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‘Captain Marvel’ Brings On the Girl Power

MOVIE REVIEW
It only seems right that Captain Marvel is being released on 2019’s International Women's Day. Since 2008’s Iron-Man, Marvel has presented a good chain, albeit a bit short, of strong women characters starting with Pepper Potts. Black Widow became the first Marvel female superhero to grace the screens in Iron-Man 2 followed by Scarlet Witch, Gamora, Mantis, The Wasp, Okoye and Shuri. But today, Brie Larson heads the first female-driven superhero movie for Marvel Studios.

Let’s just get this out of the way – this movie packs a “girl power” punch without putting men down in the process. While their intentions are good, too many films try to present a message of female empowerment while emasculating men in the process. Sure, the opposite has been true for many years, but this is no way to move on with injustice and certainly isn’t a message that today’s girls need to here.

Marvel Studios has toyed with an “anything you can do, I can do better” attitude between its men and…

Joyful Noise is a Delightful Mess


Almost everyone know someone who isn’t all quite together, but you love them anyway because deep inside they are a wonderful person. That is much like Joyful Noise, the new Queen Latifah/Dolly Parton flick about dueling choir directors and their families. Latifah can do no wrong in my book and you can’t help but like Parton. She pretty much plays herself in every role she plays, but she is so dog gone likeable.
Bernard Sparrow (Kris Kristofferson) is the choir director of Divinity Church in Pacashau, Georgia. Each year his choir enters, and loses, the Joyful Noise Gospel Music Competition. After he passes away from a heart attack, Pastor Dale (Courtney B. Vance) appoints Vi Rose Hill (Latifah) to be the new leader instead of Bernard’s wife, G. G. (Parton). Vi likes the more traditional music while G.G. likes to mix things up. Living practically as a single mother, Vi raises two teenagers on her own; Olivia (Keke Palmer) who is also a member of the choir and Walter (Dexter Darden) who struggles (unconvincingly) with Aspergers syndrome. G. G. Is all alone until her wayward grandson Randy (Jeremy Jordan) shows up and takes a shine to Olivia which furthers the struggle between the two choir mistresses.

Putting Latifah and Parton in sparring roles is pure genius. Their verbal assaults at one another is hilarious especially a food fight spat that shown in a diner. Like her real life counterpart, G.G. sports razor sharp fingernails, a plastic face incapable of frowning and tightly hemmed choir robe and pokes fun of herself. Her relatively good nature is a great foil against Vi’s uptight personality. Still, with all that spunk, Parton comes off a little fragile and the exchanges are too short.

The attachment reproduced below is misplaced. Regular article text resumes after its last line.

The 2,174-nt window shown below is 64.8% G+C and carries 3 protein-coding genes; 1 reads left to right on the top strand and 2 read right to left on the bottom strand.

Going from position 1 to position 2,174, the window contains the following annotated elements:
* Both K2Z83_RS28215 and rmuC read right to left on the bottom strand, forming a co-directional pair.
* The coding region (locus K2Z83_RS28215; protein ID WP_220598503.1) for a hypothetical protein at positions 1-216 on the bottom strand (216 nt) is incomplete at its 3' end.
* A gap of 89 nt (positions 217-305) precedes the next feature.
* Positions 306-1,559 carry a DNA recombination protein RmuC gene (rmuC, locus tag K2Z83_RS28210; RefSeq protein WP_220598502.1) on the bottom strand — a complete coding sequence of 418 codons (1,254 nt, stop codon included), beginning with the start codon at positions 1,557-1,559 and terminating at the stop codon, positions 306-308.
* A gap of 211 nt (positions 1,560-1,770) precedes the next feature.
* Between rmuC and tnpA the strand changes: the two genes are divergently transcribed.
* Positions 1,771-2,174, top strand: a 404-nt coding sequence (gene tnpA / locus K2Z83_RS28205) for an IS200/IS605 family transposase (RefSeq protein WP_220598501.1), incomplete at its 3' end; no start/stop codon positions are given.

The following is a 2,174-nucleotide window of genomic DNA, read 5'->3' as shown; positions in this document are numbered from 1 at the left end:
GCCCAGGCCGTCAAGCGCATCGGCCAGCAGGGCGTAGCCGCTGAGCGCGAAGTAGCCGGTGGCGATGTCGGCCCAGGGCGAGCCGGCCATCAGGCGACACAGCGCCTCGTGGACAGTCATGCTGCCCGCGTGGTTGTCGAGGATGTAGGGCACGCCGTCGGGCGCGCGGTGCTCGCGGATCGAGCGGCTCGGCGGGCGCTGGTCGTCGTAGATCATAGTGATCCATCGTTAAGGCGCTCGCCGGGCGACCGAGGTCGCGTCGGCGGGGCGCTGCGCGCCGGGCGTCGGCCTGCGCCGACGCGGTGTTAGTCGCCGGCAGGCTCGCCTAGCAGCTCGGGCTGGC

The music, and there is a lot of it, is great. You already know that Dolly and Queen can sing, but Palmer (Akeelah and the Bee) and Jordan (in his first film role, but well known on Broadway) are a wonderful surprise. Kristofferson sings and appears only briefly. He actually speaks instead of sings much of his duet with Parton, which was disappointing. Other cast members are fellow Broadway stars that fill out the choir well.
Joyful Noise is best when it focuses on its main characters, but instead, it insists on taking on multiple storylines that somehow waters down rather than add to the film. Overall, the plot is rather cheesy but it has heart. Some scenes are genuinely touching and others are surprisingly realistic (don’t EVER tell Queen that she is not pretty!), but the overall it feels hollow. The message of hope and the need for Jesus in our lives is loud and clear, but the message is uneven. For instance, it’s not clear why Randy shows up in the first place. He’s presented as a “bad boy” who never enjoyed “church music” before meeting Olivia. By the end of the movie, we know that he has a good heart, but he doesn’t show any signs of a stronger faith.
Now a warning: Don’t go in thinking you’ll be seeing a good old-fashioned Christian movie. While the music is great, you won’t be hearing any familiar standards and at least half of the songs are versions of popular pop songs that aren’t necessarily spiritual, but they are uplifting. Noise is more liberal than most faith-based movies with mild language and adult situations. It’s not a story for young children.

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